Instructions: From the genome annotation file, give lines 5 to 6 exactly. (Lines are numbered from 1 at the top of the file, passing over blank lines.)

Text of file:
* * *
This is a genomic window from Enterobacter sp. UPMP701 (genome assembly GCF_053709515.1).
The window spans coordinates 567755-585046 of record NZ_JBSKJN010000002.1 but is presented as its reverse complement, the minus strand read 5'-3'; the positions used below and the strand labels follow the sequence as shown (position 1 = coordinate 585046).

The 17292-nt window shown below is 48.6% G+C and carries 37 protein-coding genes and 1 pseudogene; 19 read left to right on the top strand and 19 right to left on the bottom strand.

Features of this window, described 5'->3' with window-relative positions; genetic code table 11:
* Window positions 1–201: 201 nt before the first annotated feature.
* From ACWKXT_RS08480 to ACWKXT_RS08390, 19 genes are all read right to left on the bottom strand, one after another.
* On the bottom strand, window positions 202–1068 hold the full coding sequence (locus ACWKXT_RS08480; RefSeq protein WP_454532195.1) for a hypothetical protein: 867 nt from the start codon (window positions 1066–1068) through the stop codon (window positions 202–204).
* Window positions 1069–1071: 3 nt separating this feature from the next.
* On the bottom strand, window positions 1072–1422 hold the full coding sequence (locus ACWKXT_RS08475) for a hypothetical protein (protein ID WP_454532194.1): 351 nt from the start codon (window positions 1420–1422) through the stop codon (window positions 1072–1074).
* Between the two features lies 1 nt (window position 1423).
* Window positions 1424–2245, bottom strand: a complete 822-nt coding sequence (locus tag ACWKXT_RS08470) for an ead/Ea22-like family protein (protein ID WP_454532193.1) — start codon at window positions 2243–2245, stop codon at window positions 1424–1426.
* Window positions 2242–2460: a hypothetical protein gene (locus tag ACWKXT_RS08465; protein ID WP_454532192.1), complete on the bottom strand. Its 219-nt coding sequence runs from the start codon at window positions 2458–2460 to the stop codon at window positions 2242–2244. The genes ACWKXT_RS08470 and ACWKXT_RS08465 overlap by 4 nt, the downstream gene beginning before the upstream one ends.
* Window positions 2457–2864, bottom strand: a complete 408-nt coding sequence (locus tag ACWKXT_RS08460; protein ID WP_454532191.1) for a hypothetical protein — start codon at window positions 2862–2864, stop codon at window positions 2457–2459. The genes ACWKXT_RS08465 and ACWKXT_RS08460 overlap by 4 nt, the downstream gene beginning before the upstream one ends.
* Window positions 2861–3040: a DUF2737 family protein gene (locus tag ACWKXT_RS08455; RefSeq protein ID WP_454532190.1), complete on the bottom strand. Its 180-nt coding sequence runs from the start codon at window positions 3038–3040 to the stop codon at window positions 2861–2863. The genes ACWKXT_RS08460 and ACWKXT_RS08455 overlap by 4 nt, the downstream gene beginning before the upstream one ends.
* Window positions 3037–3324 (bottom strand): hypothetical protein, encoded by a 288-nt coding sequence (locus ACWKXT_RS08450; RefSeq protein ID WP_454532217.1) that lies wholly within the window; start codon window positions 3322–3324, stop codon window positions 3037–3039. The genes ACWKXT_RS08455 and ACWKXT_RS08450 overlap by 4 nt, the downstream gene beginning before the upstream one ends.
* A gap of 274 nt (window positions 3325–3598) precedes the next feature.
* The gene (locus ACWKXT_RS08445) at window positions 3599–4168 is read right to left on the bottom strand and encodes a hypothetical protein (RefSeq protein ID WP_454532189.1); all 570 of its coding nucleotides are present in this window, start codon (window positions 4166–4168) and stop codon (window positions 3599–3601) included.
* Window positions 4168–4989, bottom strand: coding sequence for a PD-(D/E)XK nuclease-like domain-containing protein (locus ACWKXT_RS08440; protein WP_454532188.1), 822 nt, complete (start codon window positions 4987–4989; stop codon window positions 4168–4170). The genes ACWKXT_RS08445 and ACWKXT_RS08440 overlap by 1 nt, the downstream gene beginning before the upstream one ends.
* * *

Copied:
* Window positions 1–201: 201 nt before the first annotated feature.
* From ACWKXT_RS08480 to ACWKXT_RS08390, 19 genes are all read right to left on the bottom strand, one after another.